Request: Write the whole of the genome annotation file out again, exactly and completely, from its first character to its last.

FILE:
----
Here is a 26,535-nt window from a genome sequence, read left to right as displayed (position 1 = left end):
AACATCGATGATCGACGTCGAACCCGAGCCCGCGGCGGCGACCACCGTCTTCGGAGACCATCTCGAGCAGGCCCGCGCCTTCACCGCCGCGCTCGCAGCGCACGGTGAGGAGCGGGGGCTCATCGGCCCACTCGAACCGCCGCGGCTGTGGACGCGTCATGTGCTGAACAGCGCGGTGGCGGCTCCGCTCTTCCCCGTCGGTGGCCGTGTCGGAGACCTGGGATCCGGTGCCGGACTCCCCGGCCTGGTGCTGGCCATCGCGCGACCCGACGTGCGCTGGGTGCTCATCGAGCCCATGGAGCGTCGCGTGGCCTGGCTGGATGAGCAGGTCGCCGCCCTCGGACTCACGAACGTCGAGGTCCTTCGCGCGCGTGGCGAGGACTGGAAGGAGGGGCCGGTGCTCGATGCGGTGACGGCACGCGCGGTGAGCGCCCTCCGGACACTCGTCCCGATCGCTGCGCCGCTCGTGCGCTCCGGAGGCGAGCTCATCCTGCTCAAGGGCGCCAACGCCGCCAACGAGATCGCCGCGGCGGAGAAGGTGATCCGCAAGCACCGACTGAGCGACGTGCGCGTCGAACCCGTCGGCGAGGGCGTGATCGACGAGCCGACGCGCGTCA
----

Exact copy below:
Here is a 26,535-nt window from a genome sequence, read left to right as displayed (position 1 = left end):
AACATCGATGATCGACGTCGAACCCGAGCCCGCGGCGGCGACCACCGTCTTCGGAGACCATCTCGAGCAGGCCCGCGCCTTCACCGCCGCGCTCGCAGCGCACGGTGAGGAGCGGGGGCTCATCGGCCCACTCGAACCGCCGCGGCTGTGGACGCGTCATGTGCTGAACAGCGCGGTGGCGGCTCCGCTCTTCCCCGTCGGTGGCCGTGTCGGAGACCTGGGATCCGGTGCCGGACTCCCCGGCCTGGTGCTGGCCATCGCGCGACCCGACGTGCGCTGGGTGCTCATCGAGCCCATGGAGCGTCGCGTGGCCTGGCTGGATGAGCAGGTCGCCGCCCTCGGACTCACGAACGTCGAGGTCCTTCGCGCGCGTGGCGAGGACTGGAAGGAGGGGCCGGTGCTCGATGCGGTGACGGCACGCGCGGTGAGCGCCCTCCGGACACTCGTCCCGATCGCTGCGCCGCTCGTGCGCTCCGGAGGCGAGCTCATCCTGCTCAAGGGCGCCAACGCCGCCAACGAGATCGCCGCGGCGGAGAAGGTGATCCGCAAGCACCGACTGAGCGACGTGCGCGTCGAACCCGTCGGCGAGGGCGTGATCGACGAGCCGACGCGCGTCA